Master's Theses

Date of Award

Summer 1982

Degree Name

Master of Science (MS)

Department

Psychology

Advisor

Paul Zelhart

Abstract

The present study examined the relationship among the subject’s age, sex, liberal-conservative attitudes, and their fantasies. Subjects responded to a questionnaire with seven scales (a) Positive-Constructive fantasies, (b) Attentional-Control fantasies, (c) Guilt-Fear of Failure fantasies, (d) Sexual fantasies, (e) Bizarre-Improbable fantasies, (f) Present-Oriented fantasies, and (g) Liberalism-Conservatism attitudes. Total fantasy frequency was determined by combing the other fantasy scales. It was proposed that (a) liberals would engage in more sexual and bizarre-improbable fantasies than conservatives, (b) males would typically be more liberal and engage in sexual fantasy more frequently than females, (c) subjects would typically engage in less sexual and bizarre-improbable fantasies as age increase, and (d) fantasies would be typically present oriented. Results for the research questions were mixed. In general, it was found that age affects the frequency of positive-constructive, sexual, and total fantasies. Liberal-conservative attitudes were also different. Males and females scored differently with regard to sexual and present-oriented fantasies. Sex differences were also found in liberal-conservative attitudes. Finally, liberal-conservative attitudes affect the significance of age and sex differences for positive-constructive, guilt-fear of failure, bizarre-improbable, sexual, and total fantasies. The data did not support any specific theoretical explanation.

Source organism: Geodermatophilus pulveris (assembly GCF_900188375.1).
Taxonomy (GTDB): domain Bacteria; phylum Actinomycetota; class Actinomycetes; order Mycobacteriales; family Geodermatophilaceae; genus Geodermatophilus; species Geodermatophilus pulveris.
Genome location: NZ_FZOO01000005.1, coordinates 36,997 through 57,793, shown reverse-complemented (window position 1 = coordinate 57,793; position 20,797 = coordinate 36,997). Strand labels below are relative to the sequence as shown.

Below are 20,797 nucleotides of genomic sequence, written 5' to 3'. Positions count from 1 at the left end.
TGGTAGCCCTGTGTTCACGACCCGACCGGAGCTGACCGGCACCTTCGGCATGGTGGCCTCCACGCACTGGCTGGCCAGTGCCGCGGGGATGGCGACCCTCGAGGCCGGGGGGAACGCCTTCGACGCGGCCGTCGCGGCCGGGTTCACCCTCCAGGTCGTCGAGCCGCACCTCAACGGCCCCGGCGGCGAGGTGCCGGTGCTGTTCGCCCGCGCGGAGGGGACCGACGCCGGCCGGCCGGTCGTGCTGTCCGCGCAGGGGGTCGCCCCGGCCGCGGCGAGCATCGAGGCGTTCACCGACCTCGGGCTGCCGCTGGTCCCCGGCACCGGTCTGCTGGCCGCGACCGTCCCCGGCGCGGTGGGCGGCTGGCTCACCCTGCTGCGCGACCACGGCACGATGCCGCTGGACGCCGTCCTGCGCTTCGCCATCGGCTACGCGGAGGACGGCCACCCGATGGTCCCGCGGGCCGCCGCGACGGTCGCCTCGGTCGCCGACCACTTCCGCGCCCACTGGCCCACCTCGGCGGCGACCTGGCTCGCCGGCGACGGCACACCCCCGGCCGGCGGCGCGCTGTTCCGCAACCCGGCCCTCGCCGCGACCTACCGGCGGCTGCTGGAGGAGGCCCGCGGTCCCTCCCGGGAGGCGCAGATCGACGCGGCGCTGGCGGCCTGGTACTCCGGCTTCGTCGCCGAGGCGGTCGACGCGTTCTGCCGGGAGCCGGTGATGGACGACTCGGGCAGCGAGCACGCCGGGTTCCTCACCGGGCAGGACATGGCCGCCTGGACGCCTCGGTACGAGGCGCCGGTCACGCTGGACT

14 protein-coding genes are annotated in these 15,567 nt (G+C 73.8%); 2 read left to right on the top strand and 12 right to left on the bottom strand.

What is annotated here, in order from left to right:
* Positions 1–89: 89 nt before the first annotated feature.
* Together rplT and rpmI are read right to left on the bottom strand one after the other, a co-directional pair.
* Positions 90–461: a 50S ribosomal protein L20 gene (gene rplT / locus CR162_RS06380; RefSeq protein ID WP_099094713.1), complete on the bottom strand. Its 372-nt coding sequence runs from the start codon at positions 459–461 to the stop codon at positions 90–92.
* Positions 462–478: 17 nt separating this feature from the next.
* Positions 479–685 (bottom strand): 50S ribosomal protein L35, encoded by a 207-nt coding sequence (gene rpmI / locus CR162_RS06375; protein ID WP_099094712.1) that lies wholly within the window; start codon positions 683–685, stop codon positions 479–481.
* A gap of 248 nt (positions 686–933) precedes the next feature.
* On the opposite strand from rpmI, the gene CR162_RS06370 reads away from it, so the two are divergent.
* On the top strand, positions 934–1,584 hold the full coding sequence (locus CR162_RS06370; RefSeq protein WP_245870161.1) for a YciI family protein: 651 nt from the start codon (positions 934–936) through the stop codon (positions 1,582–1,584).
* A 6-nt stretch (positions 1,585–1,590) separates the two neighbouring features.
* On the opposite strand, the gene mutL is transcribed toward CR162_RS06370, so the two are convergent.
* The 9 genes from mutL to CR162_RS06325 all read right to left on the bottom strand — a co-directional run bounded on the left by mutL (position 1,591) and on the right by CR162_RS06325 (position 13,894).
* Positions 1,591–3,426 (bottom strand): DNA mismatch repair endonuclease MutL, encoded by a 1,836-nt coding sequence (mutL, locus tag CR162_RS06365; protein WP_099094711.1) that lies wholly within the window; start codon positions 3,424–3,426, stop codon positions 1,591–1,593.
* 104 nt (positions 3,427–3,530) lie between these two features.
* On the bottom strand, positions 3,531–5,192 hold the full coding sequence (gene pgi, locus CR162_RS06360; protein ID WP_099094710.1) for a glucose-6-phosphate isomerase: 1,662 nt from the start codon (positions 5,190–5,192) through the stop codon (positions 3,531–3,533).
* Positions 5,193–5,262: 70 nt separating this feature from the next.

Rights

Copyright 1982 Brent L. Halderman

Comments

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